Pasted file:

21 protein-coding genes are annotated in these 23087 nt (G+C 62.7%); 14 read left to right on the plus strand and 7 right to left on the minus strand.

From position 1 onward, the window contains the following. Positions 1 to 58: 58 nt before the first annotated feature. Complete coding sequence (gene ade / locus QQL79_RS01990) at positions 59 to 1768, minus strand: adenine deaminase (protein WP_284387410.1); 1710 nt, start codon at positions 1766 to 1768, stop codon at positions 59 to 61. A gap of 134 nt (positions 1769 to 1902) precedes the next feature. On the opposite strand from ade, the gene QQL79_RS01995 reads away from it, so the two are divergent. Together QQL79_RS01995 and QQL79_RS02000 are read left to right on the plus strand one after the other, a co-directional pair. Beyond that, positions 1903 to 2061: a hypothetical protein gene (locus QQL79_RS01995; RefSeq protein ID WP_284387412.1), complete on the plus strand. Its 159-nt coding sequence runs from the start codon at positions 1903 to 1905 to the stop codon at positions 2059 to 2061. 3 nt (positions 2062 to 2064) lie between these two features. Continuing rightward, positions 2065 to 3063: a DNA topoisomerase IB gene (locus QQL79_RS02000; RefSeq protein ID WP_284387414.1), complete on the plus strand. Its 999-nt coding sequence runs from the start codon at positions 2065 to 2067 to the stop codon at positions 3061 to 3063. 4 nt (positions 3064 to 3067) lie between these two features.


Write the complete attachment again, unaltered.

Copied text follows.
21 protein-coding genes are annotated in these 23087 nt (G+C 62.7%); 14 read left to right on the plus strand and 7 right to left on the minus strand.

From position 1 onward, the window contains the following. Positions 1 to 58: 58 nt before the first annotated feature. Complete coding sequence (gene ade / locus QQL79_RS01990) at positions 59 to 1768, minus strand: adenine deaminase (protein WP_284387410.1); 1710 nt, start codon at positions 1766 to 1768, stop codon at positions 59 to 61. A gap of 134 nt (positions 1769 to 1902) precedes the next feature. On the opposite strand from ade, the gene QQL79_RS01995 reads away from it, so the two are divergent. Together QQL79_RS01995 and QQL79_RS02000 are read left to right on the plus strand one after the other, a co-directional pair. Beyond that, positions 1903 to 2061: a hypothetical protein gene (locus QQL79_RS01995; RefSeq protein ID WP_284387412.1), complete on the plus strand. Its 159-nt coding sequence runs from the start codon at positions 1903 to 1905 to the stop codon at positions 2059 to 2061. 3 nt (positions 2062 to 2064) lie between these two features. Continuing rightward, positions 2065 to 3063: a DNA topoisomerase IB gene (locus QQL79_RS02000; RefSeq protein ID WP_284387414.1), complete on the plus strand. Its 999-nt coding sequence runs from the start codon at positions 2065 to 2067 to the stop codon at positions 3061 to 3063. 4 nt (positions 3064 to 3067) lie between these two features.